Written by D. F. Karppi Friday, 28 August 2009 00:00
Here it comes again! The largest waterfront festival on the East Coast – with over 200,000 visitors: the 26th annual Oyster Festival to be held Oct. 17 and 18 is using the tools of the Internet – Twitter and Facebook. The fun was announced at a sneak-peek press conference on Tuesday, Aug. 25.
Cindy Smith, Oyster Festival promoter and President of ImageQuest Communications whose specialty is fusing public relations with special events, announced that the Oyster Festival is adding some “social media” to the event. By social media she means Twitter and Facebook. She has arranged for a free hookup with Twitter for the festival. It will allow the committee to send out instant announcements at the Oct. 17 and 18 events to festival goers. “We can make announcements about what is going on at what entertainment stage; where there is still parking available; and about contests going on, among other news,” she said.
Most interesting, she said, “The social media is kind of cool. We have been there for three weeks and we already have 700 fans of the Oyster Festival checking it out. It has an interactive conversation board and the response has been overwhelmingly positive. People are telling about what they like at the festival. It’s another way to promote the festival and it proves that it has a life of its own.”
“The Oyster Festival is a great economic driver for the town,” said Paul Rosen, festival co-chairman. “Many guests come to the Festival and experience the village, the waterfront, its great vibe and historical offerings for the first time.”
For the Oyster Bay-East Norwich nonprofits which service the Festival’s iconic food court, the annual event is a key means of self-support and continuation of services for local residents. Throughout the weekend, hundreds of administrators, employees and volunteers roll up their sleeves, cooking and serving several tons of foodstuffs. “For many of the nonprofit organizations, the Oyster Festival makes up shortfalls in their operating budgets,” said Beverly Zembko, chairperson of the food court. “Without the monies they raise at Oyster Festival, some would go out of business.” Zembko estimates local organizations serving social, cultural and educational needs raise $200,000 to $250,000 through their own hard work.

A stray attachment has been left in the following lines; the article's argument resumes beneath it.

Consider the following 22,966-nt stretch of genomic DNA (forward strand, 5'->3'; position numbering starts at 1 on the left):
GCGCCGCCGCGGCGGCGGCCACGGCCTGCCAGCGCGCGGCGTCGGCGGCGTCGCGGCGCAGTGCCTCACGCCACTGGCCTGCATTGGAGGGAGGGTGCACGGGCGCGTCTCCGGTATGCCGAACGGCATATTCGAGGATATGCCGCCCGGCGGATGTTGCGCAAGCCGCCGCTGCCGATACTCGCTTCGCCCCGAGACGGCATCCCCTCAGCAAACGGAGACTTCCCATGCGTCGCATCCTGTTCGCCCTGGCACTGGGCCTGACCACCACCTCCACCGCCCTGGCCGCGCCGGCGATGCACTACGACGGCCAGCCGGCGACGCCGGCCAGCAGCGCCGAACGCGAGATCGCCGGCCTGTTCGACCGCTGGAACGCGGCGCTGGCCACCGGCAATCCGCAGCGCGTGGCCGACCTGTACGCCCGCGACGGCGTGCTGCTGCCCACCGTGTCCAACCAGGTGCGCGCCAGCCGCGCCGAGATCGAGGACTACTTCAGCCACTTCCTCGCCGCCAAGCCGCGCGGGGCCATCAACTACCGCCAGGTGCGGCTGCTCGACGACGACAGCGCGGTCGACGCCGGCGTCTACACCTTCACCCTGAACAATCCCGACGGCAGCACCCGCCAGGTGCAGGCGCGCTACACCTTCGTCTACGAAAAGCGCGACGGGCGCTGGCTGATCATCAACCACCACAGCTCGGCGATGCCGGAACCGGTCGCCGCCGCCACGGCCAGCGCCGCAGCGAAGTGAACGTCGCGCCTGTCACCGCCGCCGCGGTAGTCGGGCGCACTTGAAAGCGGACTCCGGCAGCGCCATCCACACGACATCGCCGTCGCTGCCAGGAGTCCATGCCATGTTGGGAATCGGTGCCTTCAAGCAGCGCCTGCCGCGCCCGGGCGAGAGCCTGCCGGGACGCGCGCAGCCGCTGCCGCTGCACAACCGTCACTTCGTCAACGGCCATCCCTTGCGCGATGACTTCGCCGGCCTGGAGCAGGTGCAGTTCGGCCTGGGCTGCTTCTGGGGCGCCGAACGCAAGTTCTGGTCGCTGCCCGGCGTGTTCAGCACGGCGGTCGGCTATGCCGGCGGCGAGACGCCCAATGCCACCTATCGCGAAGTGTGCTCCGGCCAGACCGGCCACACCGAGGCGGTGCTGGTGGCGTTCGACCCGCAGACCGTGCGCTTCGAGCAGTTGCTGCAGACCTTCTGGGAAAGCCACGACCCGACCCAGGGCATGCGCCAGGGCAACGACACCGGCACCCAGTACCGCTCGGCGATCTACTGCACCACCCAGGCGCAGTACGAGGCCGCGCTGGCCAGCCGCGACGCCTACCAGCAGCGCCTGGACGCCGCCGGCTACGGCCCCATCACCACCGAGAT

This year there will be new mass transit options from the east and west on the LIRR. The Long Island Rail Road offers special excursion fare from Penn Station, Brooklyn and Jamaica. For 2009 – the service has widened to include usual service points to the west and now from the east on the Port Jefferson branch. Ticket price includes a ticket for three free oysters. Depending on the branch used, guests will be taken to the Oyster Bay station or the Syosset train station for a special Festival Express bus.
This year the Oyster Festival is going social joining the new media on the block and learning about its Fans and Tweets. Sign up for a free Twitter account and follow The Oyster Festival over your cell phone or laptop. They’ll be tweeting updates every day of the Festival describing entertainment news, transportation advisories and special offers from sponsors.
“If you’re on Facebook become an Oyster Festival fan. We’ll be posting the new entertainment acts, travel plans, food court offerings and more,” said Ms. Smith. You will find the Oyster Festival at: Twitter: @TheOysterFest; and at Facebook: The Oyster Festival – Oyster Bay.
Once again you can look forward to seeing the Airdogs featuring nationally-known canine athletes and cartoon character dog Scooby Doo. Dogs of all shapes, sizes and breeds compete in dock leaping, long-distance diving and the famous “Splash” competition. Check out “Ultimate Vertical” as the competitors outdo each other to leap the highest. Presented by Optimum,